The mouse looked a little saddened by this, but he said “Perhaps you would care to dance to one of my songs? I have picked up many a fine tune on my travels and, in some quarters, I am well regarded for my voice”. The cornstalk replied saying, ‘I would love to hear some of your songs, but I would prefer gentle ones, so that I might only sway slightly and not shed any of my seeds’.
Once again, the mouse was slightly disappointed by this response, but he began to sing anyway. As requested, he sang songs with a slow beat, but he sang as loudly as possible so that the cornstalk might not fall asleep. The cornstalk seemed to appreciate the music and swayed as if moved by the gentlest of zephyrs.
However, little by little and note by note the mouse reduced the level of his voice. Intrigued, and not wanting to miss a note, the cornstalk bent over to better hear the mouse. Again, the mouse lowered its voice and the cornstalk was forced to bend over even further, until her ears were next to the field mouse. At this, the mouse leapt onto its head, bit off all the seeds and ran away to feed his hungry family.

The Threat from Artificial Intelligence

Many things have threatened our lives
War, disease, terrorists with knives
Humanity’s resilience on a world-wide scale
Brings overconfidence that we always prevail

Now, blindly, we seek our nemesis to grow
Racing to unleash a formidable foe
A holy grail with potential for good?
More, our undoing, not understood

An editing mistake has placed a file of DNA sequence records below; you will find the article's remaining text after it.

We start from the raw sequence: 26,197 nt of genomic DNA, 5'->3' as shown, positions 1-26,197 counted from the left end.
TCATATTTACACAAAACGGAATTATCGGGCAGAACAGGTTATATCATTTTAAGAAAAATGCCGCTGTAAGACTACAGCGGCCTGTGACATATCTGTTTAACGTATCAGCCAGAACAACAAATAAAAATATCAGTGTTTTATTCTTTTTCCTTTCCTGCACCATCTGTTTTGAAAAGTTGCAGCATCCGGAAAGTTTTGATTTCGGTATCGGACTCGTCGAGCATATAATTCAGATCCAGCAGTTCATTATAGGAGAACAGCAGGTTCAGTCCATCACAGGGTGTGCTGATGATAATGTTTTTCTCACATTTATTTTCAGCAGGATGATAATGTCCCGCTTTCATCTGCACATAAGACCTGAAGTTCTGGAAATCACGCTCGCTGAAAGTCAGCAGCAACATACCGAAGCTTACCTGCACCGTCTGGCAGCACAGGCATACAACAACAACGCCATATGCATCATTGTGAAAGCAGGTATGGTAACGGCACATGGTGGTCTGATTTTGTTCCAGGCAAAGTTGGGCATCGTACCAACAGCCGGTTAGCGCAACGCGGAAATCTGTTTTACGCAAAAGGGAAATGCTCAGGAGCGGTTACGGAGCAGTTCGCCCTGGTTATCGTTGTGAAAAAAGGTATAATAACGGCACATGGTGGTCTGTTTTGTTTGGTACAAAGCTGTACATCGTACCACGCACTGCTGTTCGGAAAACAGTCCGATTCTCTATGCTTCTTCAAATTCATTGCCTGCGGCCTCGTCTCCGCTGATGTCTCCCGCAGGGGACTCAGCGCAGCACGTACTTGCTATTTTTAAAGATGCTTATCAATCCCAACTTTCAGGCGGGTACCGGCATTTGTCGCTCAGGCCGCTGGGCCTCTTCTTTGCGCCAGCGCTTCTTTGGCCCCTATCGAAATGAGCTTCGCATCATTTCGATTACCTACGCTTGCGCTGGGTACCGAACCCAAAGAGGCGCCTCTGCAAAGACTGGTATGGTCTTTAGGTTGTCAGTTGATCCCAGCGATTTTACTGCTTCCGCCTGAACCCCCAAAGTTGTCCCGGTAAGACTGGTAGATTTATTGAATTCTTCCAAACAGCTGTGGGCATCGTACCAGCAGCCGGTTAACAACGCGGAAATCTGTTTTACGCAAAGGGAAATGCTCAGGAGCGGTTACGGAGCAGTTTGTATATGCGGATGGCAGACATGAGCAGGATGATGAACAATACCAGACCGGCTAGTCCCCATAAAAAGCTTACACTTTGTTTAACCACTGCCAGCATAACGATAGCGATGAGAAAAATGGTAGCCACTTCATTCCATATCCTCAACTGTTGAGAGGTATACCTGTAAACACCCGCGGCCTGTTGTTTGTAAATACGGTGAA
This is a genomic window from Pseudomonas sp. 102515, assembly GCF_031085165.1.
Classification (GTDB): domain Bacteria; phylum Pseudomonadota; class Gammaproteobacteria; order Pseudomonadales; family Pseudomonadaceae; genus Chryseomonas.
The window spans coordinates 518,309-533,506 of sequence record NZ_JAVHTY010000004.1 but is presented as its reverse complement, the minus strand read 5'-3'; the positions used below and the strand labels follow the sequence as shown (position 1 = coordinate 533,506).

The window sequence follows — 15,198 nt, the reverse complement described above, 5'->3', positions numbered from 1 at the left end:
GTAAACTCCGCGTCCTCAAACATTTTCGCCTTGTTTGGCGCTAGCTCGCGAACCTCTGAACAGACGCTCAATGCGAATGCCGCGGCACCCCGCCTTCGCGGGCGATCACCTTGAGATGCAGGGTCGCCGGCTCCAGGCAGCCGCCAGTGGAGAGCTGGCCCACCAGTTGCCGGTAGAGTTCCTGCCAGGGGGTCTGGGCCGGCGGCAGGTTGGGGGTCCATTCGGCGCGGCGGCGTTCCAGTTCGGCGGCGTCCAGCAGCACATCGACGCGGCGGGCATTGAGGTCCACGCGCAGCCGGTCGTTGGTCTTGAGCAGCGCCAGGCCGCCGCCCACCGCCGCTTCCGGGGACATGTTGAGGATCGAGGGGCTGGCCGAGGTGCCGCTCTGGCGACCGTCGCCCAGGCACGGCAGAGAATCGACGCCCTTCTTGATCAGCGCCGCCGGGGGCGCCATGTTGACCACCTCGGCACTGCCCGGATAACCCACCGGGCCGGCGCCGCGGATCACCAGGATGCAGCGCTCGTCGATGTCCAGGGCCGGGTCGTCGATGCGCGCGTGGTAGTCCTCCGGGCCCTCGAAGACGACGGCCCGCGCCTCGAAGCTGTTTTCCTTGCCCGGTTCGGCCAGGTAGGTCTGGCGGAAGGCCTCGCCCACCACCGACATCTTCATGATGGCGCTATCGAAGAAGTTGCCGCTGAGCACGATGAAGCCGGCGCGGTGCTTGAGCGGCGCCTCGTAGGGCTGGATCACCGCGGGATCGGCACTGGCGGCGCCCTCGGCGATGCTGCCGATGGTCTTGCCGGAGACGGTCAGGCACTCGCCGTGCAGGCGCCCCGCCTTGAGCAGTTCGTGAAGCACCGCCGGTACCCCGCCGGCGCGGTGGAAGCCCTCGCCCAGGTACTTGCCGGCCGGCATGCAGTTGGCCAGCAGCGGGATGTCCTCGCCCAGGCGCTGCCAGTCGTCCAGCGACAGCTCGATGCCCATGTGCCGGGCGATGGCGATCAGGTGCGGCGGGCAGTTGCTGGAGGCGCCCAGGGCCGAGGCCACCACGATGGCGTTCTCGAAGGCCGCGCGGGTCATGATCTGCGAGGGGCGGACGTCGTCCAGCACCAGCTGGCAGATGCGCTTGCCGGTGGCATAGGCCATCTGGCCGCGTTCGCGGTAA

For scientists strive around the globe
To create an electronic temporal lobe
The ‘AI’ juggernaut  is on its way
But let’s not wake to rue that day

Once created, how to hold it in check
To stop society becoming a wreck
Pandora’s box; lid open wide
Mankind swept away on tsunami tide

Computers manage our knowledge; they have a key role
In energy grids, finance, air traffic control
Vast infrastructures already in place
Black boxes communicating with their own race

Once these machines are able to think
Harnessing speeds faster than a lightning blink
With capacity to accelerate their own evolution
What regard then for our frail constitution

Not bound by ethics to consider our fate,
Would they preserve a welfare state?
Circuits and chips that become aware
May not accept that they need to care

For earth’s resources they will compete
Serving no purpose, we’d be obsolete
How soon before we are oppressed
If they turn off the lights, we’ll do the rest

Considering Cruising

To pass some time upon the boat
Observe your fellows whilst afloat
It’s human nature; you’ll soon note
Most are friendly; some more remote

In conversation, there are those
Who heedlessly tread on others’ toes
Forthright opinions they’ll impose
Deep-rooted bigotry to expose

Sunbeds on deck are a common source
Of tensions, as you wend your course
Early risers show little remorse
Placing towels before breakfast; their claim to enforce

Seasoned cruisers will often enquire
Whilst subtly inspecting your evening attire
The pecking order is their only desire
They’ve sailed more often, it will transpire

But don’t despair of having fun
It’s a perfect way to get some sun
Each day a new port to hit and run
Ticking off destinations, one by one

And FOOD!, such food, you can’t resist
Meals can become why you exist
So exercise regularly; in this persist
Or remove that cruise from your bucket list

Ambition

Run with the fastest and show them your heels

Or drive like the wind on your own set of wheels

Become champion at sport,with practised flair

Dress to the nines,  so debonair

 

Invent a panacea and give it for free

Create new concord amongst all that you see

Live a life without blame, preserving this earth

Be happy and loving and know your own worth